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Scouting the Contenders: Kansas Jayhawks

Frank Mason
As March Madness slowly inches closer and closer, "Scouting the Contenders" takes a look at some of the nation's best teams in a chaotic race, and scouts their strengths and weaknesses and just how far they could go in the NCAA Tournament. We continue with the Big 12's most consistent program and a likely No. 1 seed, the Kansas Jayhawks:

Track Record:

  • 23-4 overall record, 11-3 in conference (1st in Big 12)
  • Notable Wins: 109-106 over Oklahoma, 76-72 over Oklahoma, 90-84 over Kentucky
  • Notable Losses: 86-67 to Oklahoma State, 85-72 to Iowa State, 74-63 to West Virginia
  • Currently ranked No. 2 in polls
Scouting Report: Bill Self regularly reels in five-star and highly touted recruits, but this Kansas team is not full of youth and experience like so many others throughout the nation. They have plenty of veteran leadership, starting with senior forward Perry Ellis. Ellis often gets overlooked because he isn't the most explosive or exciting player ever, but few are as productive as he is. Ellis averages 16.5 points per game, while averaging nearly 53 percent from the field; he is unbelievably efficient. He has a good jumper that opens up the floor, and a smooth post game. He isn't the conventional young superstar that takes over in March, but he certainly could become a big name by the time the season wraps up. The Jayhawks are also led by one of the nation's most dynamic backcourts, which includes sophomores Frank Mason and Devonte' Graham. For years, point guard play has really been restrictive for Kansas. They haven't had a difference maker at the position for a good number of years, until Mason broke out last season. Although undersized, Mason is not lacking in aggressiveness or will power. He is a solid scorer, but makes his name with his great passes and general control of the offense. He also is an extremely underrated rebounder, averaging 4.6 per game this season, good enough for third on the team. Graham was once an Appalachian State commit who broke out with his performance against Oklahoma just a few weeks ago. His 27 points helped lead Kansas over Oklahoma for the season sweep. Graham isn't big either but he is quick and excels through contact, making him a very tough guard. Another big factor is junior Wayne Selden, a sturdy veteran who does many things well. Selden averages around 14 points a game, but also rebounds and passes very well. Gifted with great size at 6'5", Selden is an absolute pain to handle for smaller guards. Those four give Kansas an incredibly gifted core that is as consistent and productive as anybody's in the entire nation. Though, there is plenty of talent beyond that. Three-point gunner Brannen Greene is wildly inconsistent but is lethal when left open, and extremely young Svi Mykhailiuk is starting to put it all together in his second year in Lawrence. Self can also lean on two productive role players in veterans Landen Lucas and Jamari Traylor, who are both gifted rebounders, and two young and improving players in Carlton Bragg and Cheick Diallo. The big names in this year's recruiting class, Bragg and Diallo have had a weird year. Diallo wasn't cleared by the NCAA for weeks on end, and is still learning the ropes of the collegiate game, while Bragg has played sparingly, due to the veterans on this team. Though, both have displayed a crazy amount of talent and potential, and they could make an impact come March.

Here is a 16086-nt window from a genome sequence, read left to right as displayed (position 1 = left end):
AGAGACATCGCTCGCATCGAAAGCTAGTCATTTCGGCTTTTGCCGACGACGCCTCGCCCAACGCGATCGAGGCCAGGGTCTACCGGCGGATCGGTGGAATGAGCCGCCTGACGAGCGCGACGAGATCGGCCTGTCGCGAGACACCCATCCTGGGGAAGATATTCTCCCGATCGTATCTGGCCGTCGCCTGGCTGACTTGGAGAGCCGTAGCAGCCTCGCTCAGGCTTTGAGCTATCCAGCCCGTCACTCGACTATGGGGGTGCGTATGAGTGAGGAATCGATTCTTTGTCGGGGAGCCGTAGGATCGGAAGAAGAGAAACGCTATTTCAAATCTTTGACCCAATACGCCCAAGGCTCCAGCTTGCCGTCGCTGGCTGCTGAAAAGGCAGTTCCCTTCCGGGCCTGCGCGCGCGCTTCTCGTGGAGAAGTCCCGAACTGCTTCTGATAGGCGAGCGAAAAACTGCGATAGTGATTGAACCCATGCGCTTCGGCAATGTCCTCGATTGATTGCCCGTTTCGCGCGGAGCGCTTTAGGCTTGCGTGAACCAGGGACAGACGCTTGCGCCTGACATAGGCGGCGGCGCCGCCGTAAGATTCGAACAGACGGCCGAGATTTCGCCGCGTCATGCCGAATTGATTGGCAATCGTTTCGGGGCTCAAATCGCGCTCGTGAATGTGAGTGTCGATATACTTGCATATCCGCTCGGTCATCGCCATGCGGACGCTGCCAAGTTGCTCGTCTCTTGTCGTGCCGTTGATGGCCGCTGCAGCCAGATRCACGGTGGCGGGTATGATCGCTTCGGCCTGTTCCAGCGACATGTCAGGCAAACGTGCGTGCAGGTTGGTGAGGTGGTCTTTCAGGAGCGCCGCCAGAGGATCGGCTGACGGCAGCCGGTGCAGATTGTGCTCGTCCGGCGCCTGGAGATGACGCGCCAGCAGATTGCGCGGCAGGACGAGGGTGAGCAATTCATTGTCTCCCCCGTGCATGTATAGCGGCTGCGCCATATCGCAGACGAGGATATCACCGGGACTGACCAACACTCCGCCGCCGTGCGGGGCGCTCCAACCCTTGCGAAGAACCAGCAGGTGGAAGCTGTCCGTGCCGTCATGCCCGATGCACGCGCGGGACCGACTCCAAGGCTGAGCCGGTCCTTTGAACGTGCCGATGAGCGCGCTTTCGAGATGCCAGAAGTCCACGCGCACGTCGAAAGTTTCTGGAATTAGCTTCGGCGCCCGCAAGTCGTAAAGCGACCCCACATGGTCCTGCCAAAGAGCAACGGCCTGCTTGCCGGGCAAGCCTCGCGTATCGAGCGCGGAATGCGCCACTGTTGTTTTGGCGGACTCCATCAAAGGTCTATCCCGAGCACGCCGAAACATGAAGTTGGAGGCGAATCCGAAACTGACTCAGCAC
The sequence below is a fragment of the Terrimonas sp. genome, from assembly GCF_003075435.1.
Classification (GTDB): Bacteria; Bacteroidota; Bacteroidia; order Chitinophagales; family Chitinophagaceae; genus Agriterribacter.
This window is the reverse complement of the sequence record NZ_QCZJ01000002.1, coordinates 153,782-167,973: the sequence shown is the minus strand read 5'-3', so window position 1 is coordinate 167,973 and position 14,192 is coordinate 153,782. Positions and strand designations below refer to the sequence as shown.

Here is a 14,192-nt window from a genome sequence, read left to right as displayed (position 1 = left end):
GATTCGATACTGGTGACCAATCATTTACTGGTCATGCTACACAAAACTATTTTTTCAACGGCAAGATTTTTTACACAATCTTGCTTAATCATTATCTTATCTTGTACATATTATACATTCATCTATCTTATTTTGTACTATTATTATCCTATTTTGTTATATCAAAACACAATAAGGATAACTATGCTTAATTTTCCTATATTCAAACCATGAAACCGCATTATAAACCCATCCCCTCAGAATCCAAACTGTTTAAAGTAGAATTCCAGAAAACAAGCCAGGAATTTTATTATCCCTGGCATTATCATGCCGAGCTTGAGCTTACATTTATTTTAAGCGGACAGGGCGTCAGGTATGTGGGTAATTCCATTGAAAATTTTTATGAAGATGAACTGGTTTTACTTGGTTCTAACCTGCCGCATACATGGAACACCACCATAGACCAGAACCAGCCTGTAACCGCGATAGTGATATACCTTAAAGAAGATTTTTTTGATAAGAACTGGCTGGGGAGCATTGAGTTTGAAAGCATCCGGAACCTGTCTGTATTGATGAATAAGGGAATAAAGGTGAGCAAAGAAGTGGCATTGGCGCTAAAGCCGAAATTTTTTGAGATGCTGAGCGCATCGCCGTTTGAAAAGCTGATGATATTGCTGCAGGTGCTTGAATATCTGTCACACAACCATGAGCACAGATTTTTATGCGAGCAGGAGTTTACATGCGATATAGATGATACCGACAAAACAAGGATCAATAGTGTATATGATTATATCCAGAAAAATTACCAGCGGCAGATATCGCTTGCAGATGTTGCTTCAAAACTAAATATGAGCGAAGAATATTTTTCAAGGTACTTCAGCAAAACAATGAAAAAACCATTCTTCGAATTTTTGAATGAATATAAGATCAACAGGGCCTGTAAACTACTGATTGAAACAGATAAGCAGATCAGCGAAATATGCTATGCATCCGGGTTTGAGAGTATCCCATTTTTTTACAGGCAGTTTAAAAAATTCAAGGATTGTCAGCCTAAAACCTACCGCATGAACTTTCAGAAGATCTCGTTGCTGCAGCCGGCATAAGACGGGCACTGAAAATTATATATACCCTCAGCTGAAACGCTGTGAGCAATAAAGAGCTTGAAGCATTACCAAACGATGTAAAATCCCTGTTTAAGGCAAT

Verdict: For as good as Kansas has been in the regular season over the past decade (their 11 straight regular season Big 12 titles speak to that), they have been inconsistent in the postseason. Andrew Wiggins and Joel Embiid's group bowed out after two games, and Kansas didn't do much a year ago. But, this year's team is different and primed to do some serious damage. There isn't a team out there that has the meaningful experience that Kansas has, or the versatility they possess. They have a number of weapons down low, on the wings and from downtown, all who can score and hurt opponents in so many different ways. The Jayhawks will have to continue to hit the three ball and prove they can beat quality opponents away from home. If they can do it, this team is going to be absolutely terrifying. In a season of absolute chaos, Kansas may just be the consistent, steady team that is able to get it done when it all comes down to it. 

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